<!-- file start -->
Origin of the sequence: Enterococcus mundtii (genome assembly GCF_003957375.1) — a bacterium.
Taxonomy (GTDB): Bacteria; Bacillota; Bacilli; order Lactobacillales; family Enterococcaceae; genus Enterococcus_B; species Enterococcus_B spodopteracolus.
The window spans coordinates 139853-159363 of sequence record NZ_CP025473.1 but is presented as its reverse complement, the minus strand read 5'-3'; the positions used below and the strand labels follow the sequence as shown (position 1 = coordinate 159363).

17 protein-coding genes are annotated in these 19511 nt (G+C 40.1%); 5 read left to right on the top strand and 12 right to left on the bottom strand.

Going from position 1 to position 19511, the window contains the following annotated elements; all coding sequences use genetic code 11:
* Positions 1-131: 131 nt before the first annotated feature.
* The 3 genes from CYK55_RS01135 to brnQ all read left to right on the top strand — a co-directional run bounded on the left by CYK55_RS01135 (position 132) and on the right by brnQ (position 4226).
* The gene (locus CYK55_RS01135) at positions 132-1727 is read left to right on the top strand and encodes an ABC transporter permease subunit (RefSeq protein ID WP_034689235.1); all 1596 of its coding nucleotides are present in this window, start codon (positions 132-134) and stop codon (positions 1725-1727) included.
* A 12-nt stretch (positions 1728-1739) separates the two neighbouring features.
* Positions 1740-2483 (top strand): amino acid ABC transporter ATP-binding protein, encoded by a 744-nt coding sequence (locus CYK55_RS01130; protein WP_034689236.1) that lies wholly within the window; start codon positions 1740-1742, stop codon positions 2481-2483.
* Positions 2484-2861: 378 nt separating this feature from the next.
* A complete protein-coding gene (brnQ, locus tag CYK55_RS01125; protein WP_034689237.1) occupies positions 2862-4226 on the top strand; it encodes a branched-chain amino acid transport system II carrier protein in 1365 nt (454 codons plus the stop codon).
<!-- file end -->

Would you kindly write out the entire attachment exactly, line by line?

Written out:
Origin of the sequence: Enterococcus mundtii (genome assembly GCF_003957375.1) — a bacterium.
Taxonomy (GTDB): Bacteria; Bacillota; Bacilli; order Lactobacillales; family Enterococcaceae; genus Enterococcus_B; species Enterococcus_B spodopteracolus.
The window spans coordinates 139853-159363 of sequence record NZ_CP025473.1 but is presented as its reverse complement, the minus strand read 5'-3'; the positions used below and the strand labels follow the sequence as shown (position 1 = coordinate 159363).

17 protein-coding genes are annotated in these 19511 nt (G+C 40.1%); 5 read left to right on the top strand and 12 right to left on the bottom strand.

Going from position 1 to position 19511, the window contains the following annotated elements; all coding sequences use genetic code 11:
* Positions 1-131: 131 nt before the first annotated feature.
* The 3 genes from CYK55_RS01135 to brnQ all read left to right on the top strand — a co-directional run bounded on the left by CYK55_RS01135 (position 132) and on the right by brnQ (position 4226).
* The gene (locus CYK55_RS01135) at positions 132-1727 is read left to right on the top strand and encodes an ABC transporter permease subunit (RefSeq protein ID WP_034689235.1); all 1596 of its coding nucleotides are present in this window, start codon (positions 132-134) and stop codon (positions 1725-1727) included.
* A 12-nt stretch (positions 1728-1739) separates the two neighbouring features.
* Positions 1740-2483 (top strand): amino acid ABC transporter ATP-binding protein, encoded by a 744-nt coding sequence (locus CYK55_RS01130; protein WP_034689236.1) that lies wholly within the window; start codon positions 1740-1742, stop codon positions 2481-2483.
* Positions 2484-2861: 378 nt separating this feature from the next.
* A complete protein-coding gene (brnQ, locus tag CYK55_RS01125; protein WP_034689237.1) occupies positions 2862-4226 on the top strand; it encodes a branched-chain amino acid transport system II carrier protein in 1365 nt (454 codons plus the stop codon).